Clay natives have barn photos published in statewide book

 

Barn cats in the Turkey Creek area of Clay County pause to see what is happening outside their barn. This property is owned by Laville Sharp, daughter of Lester Brown, and is now operated by James Hamilton. (Heather Burnette photo)

Barn cats in the Turkey Creek area of Clay County pause to see what is happening outside their barn. This property is owned by Laville Sharp, daughter of Lester Brown, and is now operated by James Hamilton. (Heather Burnette photo)

A couple of Clay County natives have their photos included in a new book, “Barns of Tennessee,” published earlier this year by “Tennessee Magazine.”

Heather Burnette and Kristi (Pennington) Shirah had a total of three photos published in the book. Two of the three were from barns located in Clay County, with another showing a barn in Trousdale County. 

Shirah had a pair of photos in the 160-page book, while Burnette had one. Shirah’s two photos included one from the Moss community and one near Hartsville, while Burnette’s showed cats looking through some broken boards in a barn in the Turkey Creek area. 

“Generations of Tennesseans are indelibly linked to their barns,” says promotional material for the book. “Tennessee farms and their barns have lived, flourished and died together for centuries. Today they are disappearing faster than ever. Many farms and their structures are being lost to deterioration or development. In honor of Tennessee’s agrarian history, the staff of The Tennessee Magazine, The Donning Company Publishers and authors Caneta Hankins and  Michael Gavin have produced a book documenting photographically Tennessee’s barns.”

The magazine had thousands of photos submitted for publication, and the field was narrowed to 375 for publication.  Each photograph, as space allowed, had captions detailing where the barn was located, and a bit of its history.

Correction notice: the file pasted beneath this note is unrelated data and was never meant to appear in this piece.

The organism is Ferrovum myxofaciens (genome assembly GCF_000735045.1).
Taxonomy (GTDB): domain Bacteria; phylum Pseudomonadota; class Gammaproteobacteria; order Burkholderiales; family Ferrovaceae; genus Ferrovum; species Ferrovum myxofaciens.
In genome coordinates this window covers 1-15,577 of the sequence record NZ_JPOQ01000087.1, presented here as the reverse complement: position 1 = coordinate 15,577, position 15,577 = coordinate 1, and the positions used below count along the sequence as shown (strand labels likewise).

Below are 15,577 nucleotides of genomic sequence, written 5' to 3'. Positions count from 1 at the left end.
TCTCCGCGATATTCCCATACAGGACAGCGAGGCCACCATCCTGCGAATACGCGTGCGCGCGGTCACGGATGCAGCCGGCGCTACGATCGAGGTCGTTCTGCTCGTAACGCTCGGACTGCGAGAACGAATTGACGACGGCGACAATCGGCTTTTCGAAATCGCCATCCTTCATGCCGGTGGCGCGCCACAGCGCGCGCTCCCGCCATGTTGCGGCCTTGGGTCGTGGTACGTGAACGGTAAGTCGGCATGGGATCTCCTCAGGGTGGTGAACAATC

The Tennessee Magazine is published monthly by the Tennessee Electric Cooperative Association, and has a circulation of over 500,000 people around the world. 

For more information on the book or to purchase a copy, you can contact the TECA at (615) 367-9284, at P. O. Box 100912, Nashville, TN 37224, or online at www.tnelectric.org.

 

In 1957, Dave Hestand built a gambrel-roof barn in the Moss community of Clay County, and hosted rodeos, bull riding contests and even the local fair. Current owner Jerry McLerran uses the building to shelter cattle and dry tobacco. (Kristi Shirah photo)

In 1957, Dave Hestand built a gambrel-roof barn in the Moss community of Clay County, and hosted rodeos, bull riding contests and even the local fair. Current owner Jerry McLerran uses the building to shelter cattle and dry tobacco. (Kristi Shirah photo)

Bovine residence of River Circle Farm in Trousdale County grazes cattle on Martha Dickson's property, where a 1920 barn is among the several out buildings that support the cattle and farming. (Kristi Shirah photo)

Bovine residence of River Circle Farm in Trousdale County grazes cattle on Martha Dickson's property, where a 1920 barn is among the several out buildings that support the cattle and farming. (Kristi Shirah photo)